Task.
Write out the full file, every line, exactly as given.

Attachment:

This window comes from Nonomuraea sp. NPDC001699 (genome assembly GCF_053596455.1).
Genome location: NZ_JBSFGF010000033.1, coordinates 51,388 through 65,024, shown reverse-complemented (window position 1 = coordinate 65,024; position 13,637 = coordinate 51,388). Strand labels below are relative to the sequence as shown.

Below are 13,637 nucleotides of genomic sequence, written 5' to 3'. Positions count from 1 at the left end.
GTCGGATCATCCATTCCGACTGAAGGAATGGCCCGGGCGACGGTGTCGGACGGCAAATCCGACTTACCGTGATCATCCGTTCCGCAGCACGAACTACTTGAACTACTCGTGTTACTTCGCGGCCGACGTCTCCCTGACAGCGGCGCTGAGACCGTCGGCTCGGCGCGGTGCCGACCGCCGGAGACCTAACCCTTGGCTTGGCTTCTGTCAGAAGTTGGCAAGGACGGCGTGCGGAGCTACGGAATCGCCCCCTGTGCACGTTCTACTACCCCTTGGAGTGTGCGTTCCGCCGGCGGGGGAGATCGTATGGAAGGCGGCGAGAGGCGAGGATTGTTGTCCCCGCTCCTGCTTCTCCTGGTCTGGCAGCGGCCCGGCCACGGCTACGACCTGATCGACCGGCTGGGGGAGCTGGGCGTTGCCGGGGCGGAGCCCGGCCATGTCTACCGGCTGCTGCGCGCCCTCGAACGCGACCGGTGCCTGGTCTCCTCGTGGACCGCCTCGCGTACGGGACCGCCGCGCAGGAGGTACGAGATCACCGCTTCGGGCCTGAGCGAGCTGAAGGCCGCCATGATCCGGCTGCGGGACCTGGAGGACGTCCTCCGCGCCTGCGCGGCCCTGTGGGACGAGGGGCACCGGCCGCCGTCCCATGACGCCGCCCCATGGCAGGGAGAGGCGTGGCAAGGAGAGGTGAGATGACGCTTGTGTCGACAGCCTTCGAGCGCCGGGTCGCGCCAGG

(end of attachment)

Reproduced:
This window comes from Nonomuraea sp. NPDC001699 (genome assembly GCF_053596455.1).
Genome location: NZ_JBSFGF010000033.1, coordinates 51,388 through 65,024, shown reverse-complemented (window position 1 = coordinate 65,024; position 13,637 = coordinate 51,388). Strand labels below are relative to the sequence as shown.

Below are 13,637 nucleotides of genomic sequence, written 5' to 3'. Positions count from 1 at the left end.
GTCGGATCATCCATTCCGACTGAAGGAATGGCCCGGGCGACGGTGTCGGACGGCAAATCCGACTTACCGTGATCATCCGTTCCGCAGCACGAACTACTTGAACTACTCGTGTTACTTCGCGGCCGACGTCTCCCTGACAGCGGCGCTGAGACCGTCGGCTCGGCGCGGTGCCGACCGCCGGAGACCTAACCCTTGGCTTGGCTTCTGTCAGAAGTTGGCAAGGACGGCGTGCGGAGCTACGGAATCGCCCCCTGTGCACGTTCTACTACCCCTTGGAGTGTGCGTTCCGCCGGCGGGGGAGATCGTATGGAAGGCGGCGAGAGGCGAGGATTGTTGTCCCCGCTCCTGCTTCTCCTGGTCTGGCAGCGGCCCGGCCACGGCTACGACCTGATCGACCGGCTGGGGGAGCTGGGCGTTGCCGGGGCGGAGCCCGGCCATGTCTACCGGCTGCTGCGCGCCCTCGAACGCGACCGGTGCCTGGTCTCCTCGTGGACCGCCTCGCGTACGGGACCGCCGCGCAGGAGGTACGAGATCACCGCTTCGGGCCTGAGCGAGCTGAAGGCCGCCATGATCCGGCTGCGGGACCTGGAGGACGTCCTCCGCGCCTGCGCGGCCCTGTGGGACGAGGGGCACCGGCCGCCGTCCCATGACGCCGCCCCATGGCAGGGAGAGGCGTGGCAAGGAGAGGTGAGATGACGCTTGTGTCGACAGCCTTCGAGCGCCGGGTCGCGCCAGG